Bill targets school board standards

The fallout from Clayton County schools’ recent meltdown, in all likelihood, will drift down on Georgia’s 179 other boards of education this summer.

Lawmakers are nearing final approval of a bill that would set minimum ethics standards for local school boards and empower the governor, in some cases, to remove members who can’t adhere to them. It would take effect July 1.

The measure is a response to the Clayton school system being stripped of accreditation in 2008 over ethical breaches by several board members.

They met behind closed doors and berated staff in public. One worked behind the scenes to fire her son’s football coach. Several aligned themselves with competing teachers’ groups and voted along union lines.

Senate Bill 84 attempts to keep boards focused on setting policy and avoiding the temptation to micromanage school superintendents.

In Clayton and Warren counties, “that seems to be a point of contention — the board trying to tell the superintendent what to do,” said Rep. Jim Cole (R-Forysth), who shepherded the bill through the House. Warren County also lost accreditation.

Ethics codes for Georgia school boards are all over the map. Clayton County’s — passed as one of the reforms that restored its accreditation — is 2,300 words long, while DeKalb County’s is about 600. Some systems don’t have one.

The proposed bill would require local school boards to adopt a code of ethics at least as strong as a model developed by the state Department of Education. It would also:

● Define conflicts of interest and create a process to investigate complaints about them,

● Make board members give notice if they move out of their districts (as at least one Clayton member neglected to do), and

● Forbid candidates from running for a seat on the school board if an immediate family member works on the district’s administrative staff.

The nepotism rule would only apply to employees hired in 2010 or later, so current relationships would be grandfathered in (pun intended and pretty much unavoidable). Otherwise, about 10 percent of board members statewide could not seek re-election, the Georgia School Boards Association estimates.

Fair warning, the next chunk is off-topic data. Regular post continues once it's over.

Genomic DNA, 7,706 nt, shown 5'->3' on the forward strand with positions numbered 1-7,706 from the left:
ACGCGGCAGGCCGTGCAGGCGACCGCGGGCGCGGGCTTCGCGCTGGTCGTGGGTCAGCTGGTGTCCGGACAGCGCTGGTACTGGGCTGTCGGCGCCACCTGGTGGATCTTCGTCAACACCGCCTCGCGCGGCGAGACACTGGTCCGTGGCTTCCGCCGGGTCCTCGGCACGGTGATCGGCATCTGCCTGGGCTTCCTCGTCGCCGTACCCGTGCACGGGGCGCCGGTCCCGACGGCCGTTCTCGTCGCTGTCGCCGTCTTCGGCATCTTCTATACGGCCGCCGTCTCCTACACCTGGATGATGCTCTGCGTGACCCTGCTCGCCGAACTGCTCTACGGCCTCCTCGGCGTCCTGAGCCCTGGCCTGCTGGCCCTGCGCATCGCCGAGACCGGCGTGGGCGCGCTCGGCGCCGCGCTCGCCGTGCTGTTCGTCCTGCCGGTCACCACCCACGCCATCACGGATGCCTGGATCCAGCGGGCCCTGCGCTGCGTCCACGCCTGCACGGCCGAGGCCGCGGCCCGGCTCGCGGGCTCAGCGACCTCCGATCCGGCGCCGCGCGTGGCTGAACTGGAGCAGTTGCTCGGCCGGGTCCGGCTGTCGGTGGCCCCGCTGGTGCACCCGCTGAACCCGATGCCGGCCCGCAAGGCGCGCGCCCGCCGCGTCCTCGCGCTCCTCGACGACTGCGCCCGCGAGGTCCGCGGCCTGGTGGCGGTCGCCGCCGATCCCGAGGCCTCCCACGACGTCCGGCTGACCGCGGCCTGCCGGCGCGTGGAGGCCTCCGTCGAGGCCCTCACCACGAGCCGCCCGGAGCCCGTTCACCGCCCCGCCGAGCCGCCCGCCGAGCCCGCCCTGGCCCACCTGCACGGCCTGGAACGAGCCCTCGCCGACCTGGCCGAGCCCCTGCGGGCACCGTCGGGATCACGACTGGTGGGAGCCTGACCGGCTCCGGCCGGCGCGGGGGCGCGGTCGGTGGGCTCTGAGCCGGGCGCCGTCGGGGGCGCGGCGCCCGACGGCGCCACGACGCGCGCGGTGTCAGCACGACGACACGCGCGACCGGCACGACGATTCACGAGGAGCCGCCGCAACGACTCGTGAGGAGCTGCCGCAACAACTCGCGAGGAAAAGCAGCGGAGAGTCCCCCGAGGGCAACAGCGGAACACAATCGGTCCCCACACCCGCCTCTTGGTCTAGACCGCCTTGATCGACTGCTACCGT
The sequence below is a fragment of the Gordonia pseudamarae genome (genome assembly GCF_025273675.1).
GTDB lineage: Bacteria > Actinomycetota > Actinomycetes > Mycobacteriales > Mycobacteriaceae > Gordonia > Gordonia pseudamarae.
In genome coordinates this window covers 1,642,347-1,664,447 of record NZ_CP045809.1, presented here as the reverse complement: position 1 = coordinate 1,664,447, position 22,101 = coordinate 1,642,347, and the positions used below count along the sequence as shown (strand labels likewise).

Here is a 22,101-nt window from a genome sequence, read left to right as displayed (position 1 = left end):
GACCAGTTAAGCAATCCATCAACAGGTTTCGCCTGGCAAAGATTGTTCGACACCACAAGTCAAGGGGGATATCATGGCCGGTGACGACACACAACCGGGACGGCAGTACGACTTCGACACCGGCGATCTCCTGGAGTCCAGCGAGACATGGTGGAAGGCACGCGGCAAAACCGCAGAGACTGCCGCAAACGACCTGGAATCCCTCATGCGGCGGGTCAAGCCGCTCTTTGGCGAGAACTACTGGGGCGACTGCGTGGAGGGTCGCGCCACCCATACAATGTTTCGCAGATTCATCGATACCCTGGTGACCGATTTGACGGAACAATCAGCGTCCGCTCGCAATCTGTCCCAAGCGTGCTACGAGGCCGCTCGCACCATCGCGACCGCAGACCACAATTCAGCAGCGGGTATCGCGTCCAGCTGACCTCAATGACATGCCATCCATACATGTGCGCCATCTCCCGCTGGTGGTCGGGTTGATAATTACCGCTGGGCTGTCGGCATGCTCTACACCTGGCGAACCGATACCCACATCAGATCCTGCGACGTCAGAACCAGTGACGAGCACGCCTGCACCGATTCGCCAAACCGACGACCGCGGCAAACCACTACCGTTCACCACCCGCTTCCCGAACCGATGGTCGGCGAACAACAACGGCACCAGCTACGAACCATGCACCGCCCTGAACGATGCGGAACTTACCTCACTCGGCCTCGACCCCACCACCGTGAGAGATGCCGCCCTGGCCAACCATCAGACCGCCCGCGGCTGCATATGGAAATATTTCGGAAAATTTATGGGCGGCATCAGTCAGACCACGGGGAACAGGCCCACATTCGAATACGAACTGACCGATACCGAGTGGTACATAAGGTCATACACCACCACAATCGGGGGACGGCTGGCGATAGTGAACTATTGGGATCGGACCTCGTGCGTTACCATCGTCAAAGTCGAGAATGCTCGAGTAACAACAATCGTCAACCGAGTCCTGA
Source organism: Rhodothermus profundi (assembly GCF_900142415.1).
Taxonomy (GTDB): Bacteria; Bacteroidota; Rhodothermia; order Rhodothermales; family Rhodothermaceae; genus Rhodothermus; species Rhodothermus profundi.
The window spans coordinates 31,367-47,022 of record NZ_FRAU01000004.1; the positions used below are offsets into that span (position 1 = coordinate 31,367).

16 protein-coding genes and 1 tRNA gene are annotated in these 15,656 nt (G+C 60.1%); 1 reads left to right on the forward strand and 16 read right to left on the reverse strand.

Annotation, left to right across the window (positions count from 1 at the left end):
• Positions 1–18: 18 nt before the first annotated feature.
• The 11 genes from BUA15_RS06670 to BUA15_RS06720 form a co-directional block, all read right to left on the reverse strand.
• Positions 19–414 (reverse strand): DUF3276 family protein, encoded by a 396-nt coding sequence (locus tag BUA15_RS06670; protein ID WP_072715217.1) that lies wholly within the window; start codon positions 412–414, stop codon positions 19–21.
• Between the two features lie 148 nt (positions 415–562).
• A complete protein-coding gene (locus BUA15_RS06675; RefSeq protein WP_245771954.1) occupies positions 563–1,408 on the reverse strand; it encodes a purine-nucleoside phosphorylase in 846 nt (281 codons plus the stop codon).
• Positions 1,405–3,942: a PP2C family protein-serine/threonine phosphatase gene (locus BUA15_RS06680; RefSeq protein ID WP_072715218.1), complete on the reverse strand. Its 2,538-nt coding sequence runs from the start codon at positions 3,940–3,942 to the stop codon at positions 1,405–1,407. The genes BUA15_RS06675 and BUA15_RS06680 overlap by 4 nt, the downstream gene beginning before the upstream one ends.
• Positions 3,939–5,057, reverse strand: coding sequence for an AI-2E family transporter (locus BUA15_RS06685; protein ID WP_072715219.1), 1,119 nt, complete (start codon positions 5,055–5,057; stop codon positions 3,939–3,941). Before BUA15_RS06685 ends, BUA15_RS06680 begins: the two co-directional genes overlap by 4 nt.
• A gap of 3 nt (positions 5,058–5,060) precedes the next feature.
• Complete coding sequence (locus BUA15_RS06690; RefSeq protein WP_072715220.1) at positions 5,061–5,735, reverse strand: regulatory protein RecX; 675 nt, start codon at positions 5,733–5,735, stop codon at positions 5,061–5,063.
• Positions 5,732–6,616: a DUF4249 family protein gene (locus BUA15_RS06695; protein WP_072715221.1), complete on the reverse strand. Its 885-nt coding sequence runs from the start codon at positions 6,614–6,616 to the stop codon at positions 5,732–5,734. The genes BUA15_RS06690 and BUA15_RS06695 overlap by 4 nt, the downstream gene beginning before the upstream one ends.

Lawmakers must reconcile differences between the House and Senate versions. With the scramble to vote on other bills by a Thursday deadline, that process won’t start until at least next week.

The House version, unlike the Senate’s, would let the state Board of Education waive the nepotism rule. The two chambers also must agree on how board members could be removed if an accreditation agency places a district on probation. The Senate would authorize the governor to suspend members unilaterally, while the House would only allow him or her to act if the state Board of Education recommended it.

Perdue had to go to court to remove four members of the Clayton board in 2008, too late to avert the loss of accreditation.

“We would hope that Governor Perdue would never have to use it, nor any governor in the future,” Cole said. But if problem members cannot be removed quickly, “the only ones who suffer are the children and the parents.”

The Georgia School Boards Association objects to letting the governor remove board members, arguing only voters should have that power.

“When we allow other people to step in and remove them, we are usurping the responsibility and authority of the community that elected them,” GSBA lobbyist Angela Palm said.

Both versions of the ethics bill would limit school boards to seven members. Existing boards would be grandfathered but would be limited to seven if they wanted to adjust their membership in the future.

Three metro systems — Clayton, DeKalb and Atlanta — have nine members.

DeKalb may vote this month to try to eliminate two seats, but some members object, saying that could upset the board’s racial balance.

The matter, Cole said, is less an issue of ethics than of efficiency: “Larger boards have tougher times coming to consensus as to what is right and wrong.”

So apparently, even when it comes to school boards, size matters.

Jim Walls, retired investigations editor of The Atlanta Journal-Constitution, runs the watchdog news Web site